In the subject of arithmetic, the principal should require that at least one of the problems assigned for home work should be a problem involving principles studied in a lower grade. This will not only assure some consistent review work, but it will also give the pupils a wholesome respect for the work of previous grades. Frequently when a pupil reaches the grade in which percentage is taught, he becomes extremely careless about common and decimal fractions, which are, however, the easiest means of solving many percentage problems.

A teacher should not acquire the habit of assigning the same number of problems in arithmetic, a certain number of words in spelling, or a definite number of paragraphs or pages in geography or in history. The relative difficulty of the work must always be considered, and the logical units of the subject matter should not be separated.

In a few schools, the principals object to home work and either forbid it entirely or else make it a voluntary task. This plan seems to reduce the authority of the teachers, and is not to be recommended. If the principal is afraid that too much work will be assigned, he should arrange to have only the backward students do home work every day. Assignments to normal pupils may then be given every other day.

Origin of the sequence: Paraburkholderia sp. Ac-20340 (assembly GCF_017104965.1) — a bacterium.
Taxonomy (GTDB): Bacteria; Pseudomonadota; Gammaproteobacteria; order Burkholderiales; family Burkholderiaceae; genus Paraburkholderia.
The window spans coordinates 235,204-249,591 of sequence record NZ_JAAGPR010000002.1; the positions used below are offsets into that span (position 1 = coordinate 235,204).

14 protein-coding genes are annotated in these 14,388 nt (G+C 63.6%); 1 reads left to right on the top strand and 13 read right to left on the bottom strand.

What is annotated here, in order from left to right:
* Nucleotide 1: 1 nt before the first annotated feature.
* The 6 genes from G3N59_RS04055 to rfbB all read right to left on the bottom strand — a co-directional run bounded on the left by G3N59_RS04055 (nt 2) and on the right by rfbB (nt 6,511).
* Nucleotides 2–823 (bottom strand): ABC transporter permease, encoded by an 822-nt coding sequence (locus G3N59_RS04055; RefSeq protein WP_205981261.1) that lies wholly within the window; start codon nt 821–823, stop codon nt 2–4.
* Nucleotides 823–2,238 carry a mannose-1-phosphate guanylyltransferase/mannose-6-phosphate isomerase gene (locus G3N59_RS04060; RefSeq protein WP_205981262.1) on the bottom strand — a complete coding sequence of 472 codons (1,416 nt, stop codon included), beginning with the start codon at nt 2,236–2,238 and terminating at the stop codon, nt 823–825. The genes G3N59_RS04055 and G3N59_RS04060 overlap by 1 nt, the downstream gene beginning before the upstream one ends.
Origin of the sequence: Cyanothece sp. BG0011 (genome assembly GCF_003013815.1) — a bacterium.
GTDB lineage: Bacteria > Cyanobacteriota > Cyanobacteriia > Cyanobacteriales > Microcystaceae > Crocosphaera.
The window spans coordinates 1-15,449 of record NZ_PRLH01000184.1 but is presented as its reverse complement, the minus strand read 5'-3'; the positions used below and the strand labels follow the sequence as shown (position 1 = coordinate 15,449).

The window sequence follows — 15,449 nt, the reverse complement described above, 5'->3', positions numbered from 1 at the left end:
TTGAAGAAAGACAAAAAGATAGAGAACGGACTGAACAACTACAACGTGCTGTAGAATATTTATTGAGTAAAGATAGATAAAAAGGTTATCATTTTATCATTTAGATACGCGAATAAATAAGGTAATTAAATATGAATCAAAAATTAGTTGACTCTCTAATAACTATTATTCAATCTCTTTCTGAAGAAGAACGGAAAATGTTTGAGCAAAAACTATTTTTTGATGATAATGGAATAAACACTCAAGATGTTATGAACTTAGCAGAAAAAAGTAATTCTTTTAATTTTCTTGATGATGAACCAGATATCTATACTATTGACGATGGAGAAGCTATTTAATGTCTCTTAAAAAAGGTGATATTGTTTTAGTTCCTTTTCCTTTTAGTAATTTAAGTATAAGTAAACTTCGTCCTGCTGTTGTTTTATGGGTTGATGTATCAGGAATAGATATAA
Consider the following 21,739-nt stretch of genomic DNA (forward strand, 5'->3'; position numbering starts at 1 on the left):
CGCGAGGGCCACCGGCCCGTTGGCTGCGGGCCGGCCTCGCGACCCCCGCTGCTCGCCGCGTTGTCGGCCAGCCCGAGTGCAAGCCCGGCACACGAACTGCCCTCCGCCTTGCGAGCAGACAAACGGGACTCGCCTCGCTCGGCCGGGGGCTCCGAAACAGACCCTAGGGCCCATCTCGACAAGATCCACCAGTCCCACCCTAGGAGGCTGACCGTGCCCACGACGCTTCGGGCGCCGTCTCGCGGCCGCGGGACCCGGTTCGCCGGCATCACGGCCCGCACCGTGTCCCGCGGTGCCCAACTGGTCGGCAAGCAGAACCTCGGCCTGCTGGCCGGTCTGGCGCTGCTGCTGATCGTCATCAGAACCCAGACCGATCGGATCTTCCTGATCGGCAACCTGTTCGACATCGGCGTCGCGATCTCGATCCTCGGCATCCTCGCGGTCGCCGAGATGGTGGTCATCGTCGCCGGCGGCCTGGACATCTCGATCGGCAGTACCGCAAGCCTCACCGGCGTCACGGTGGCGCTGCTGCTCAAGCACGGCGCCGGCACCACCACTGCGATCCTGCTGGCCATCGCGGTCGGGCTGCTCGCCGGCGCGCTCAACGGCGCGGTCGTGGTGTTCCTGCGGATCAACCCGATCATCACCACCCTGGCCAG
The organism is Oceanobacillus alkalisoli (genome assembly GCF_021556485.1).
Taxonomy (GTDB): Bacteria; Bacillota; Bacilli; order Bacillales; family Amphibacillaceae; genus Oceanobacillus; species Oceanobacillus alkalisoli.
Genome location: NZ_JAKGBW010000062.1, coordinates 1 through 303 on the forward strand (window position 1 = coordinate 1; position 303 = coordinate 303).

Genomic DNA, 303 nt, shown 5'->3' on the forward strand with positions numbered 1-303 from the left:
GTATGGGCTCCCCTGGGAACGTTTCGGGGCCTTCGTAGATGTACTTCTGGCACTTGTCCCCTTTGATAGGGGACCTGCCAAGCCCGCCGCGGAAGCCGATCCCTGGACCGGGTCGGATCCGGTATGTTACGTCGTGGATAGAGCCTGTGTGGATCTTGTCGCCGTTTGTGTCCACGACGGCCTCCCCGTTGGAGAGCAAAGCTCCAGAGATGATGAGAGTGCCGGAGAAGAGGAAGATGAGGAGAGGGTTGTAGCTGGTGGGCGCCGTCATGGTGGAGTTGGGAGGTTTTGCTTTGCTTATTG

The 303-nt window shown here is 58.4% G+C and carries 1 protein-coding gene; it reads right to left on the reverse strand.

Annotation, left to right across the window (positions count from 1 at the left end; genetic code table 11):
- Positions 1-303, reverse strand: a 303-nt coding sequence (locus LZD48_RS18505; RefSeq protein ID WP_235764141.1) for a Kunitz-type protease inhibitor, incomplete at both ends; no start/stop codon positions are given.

Careful observation confirms the opinion that many children feel that they have done their lessons, as soon as they complete the written work assigned for preparation. Such subjects as history, geography, and grammar, therefore, receive very little attention and are often entirely neglected. Some teachers have devised the plan of asking the pupils to record upon the written exercise the time spent upon the lessons assigned, as well as that devoted to the written work. The results of such a scheme are frequently unsatisfactory because children are likely to exaggerate the amount of time they spend in study and hence their statements are not very reliable, unless they are countersigned by the parents.